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Confronting the Burden of Hate

Industrial-Organizational Psychology student Carolyn Pham uncovers the weight of discrimination Asian Americans and Pacific Islanders face.

Carolyn Pham, doctoral student in Industrial-Organizational Psychology, works to understand and mitigate the forms of racial prejudice that Asian Americans and Pacific Islanders (AAPI) face in their daily lives - particularly in the wake of the COVID-19 pandemic, when discrimination against these groups reached disturbing levels. Her research looks at perceptions and attitudes towards AAPI individuals both in and beyond the workplace, and the effects of racial bias.

In a 2023 peer-reviewed article published in Social and Personality Psychology Compass, Pham evaluated whether exposure to an AAPI individual wearing a mask increased or decreased perceptions of threat and positivity among White Americans. Working with collaborators from Ohio University, Oregon Health and Sciences University and the National Institute of Child Health and Human Development, 738 participants were randomly assigned to view a picture of either an AAPI or White individual who was either masked or unmasked. Following threat and attitude assessments, the authors found that exposure to masked AAPI individuals resulted in greater overall positivity towards AAPIs due to reduced perceptions of threat to both group values and health, the first study of its kind to measure actual perceptions in this subject area.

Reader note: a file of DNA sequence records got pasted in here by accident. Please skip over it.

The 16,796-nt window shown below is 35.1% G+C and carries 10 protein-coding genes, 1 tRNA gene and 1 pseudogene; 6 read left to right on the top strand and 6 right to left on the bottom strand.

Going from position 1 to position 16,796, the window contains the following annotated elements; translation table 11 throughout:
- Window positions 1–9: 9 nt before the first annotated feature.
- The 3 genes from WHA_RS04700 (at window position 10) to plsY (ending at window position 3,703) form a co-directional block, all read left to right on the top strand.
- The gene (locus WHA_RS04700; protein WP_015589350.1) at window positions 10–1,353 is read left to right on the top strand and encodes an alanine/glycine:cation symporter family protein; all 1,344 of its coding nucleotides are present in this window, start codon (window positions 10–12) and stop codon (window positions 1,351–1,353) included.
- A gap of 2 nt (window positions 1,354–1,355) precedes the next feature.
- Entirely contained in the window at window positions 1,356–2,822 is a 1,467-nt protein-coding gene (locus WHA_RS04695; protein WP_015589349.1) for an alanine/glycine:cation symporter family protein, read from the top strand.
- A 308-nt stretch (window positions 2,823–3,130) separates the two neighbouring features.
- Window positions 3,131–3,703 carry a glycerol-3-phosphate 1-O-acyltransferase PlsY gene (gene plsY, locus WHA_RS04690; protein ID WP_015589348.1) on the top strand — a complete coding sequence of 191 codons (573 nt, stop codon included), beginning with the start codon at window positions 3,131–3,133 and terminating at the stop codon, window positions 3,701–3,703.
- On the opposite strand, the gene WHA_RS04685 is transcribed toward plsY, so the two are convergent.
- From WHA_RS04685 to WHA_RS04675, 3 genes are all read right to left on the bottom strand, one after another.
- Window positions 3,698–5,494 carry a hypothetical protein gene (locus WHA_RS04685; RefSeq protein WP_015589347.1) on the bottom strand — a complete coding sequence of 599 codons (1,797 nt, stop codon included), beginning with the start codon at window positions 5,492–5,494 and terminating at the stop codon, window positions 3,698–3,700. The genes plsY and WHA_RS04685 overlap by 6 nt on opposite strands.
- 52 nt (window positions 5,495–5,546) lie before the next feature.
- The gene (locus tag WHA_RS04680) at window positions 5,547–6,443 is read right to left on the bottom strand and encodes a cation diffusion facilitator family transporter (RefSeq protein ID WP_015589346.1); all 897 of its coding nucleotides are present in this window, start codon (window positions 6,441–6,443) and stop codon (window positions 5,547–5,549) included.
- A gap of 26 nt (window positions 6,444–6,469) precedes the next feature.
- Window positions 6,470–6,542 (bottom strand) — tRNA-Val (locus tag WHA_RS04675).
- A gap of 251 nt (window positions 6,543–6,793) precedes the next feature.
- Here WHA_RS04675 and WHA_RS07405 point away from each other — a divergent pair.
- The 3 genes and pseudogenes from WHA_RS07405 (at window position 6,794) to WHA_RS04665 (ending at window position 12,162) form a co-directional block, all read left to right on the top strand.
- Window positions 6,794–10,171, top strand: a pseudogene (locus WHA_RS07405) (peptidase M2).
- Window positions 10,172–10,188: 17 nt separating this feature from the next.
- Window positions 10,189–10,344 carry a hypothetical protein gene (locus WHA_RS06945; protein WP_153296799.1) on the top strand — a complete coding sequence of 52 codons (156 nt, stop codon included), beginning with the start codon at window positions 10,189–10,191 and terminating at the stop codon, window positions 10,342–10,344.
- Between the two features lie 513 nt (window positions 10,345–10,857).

Pham also collaborated on a 2022 research publication which received an editor's commendation – only one of 13 publications to receive that distinction of nearly 1,000 total submissions. The goal of the study, published in Journal of Business and Psychology, was to assess how non-work forms of discrimination affect the general and work-related wellbeing of Asian American employees. Surveys from 311 Asian American workers revealed that discrimination outside the workplace was associated with decreased physical health and increased depression and job-related fatigue, outcomes that were exacerbated when co-worker compassion was low. The findings reveal wide-ranging, interrelated effects of racial discrimination and indicate that co-worker compassion can be an important resource in bolstering inclusivity in the workplace.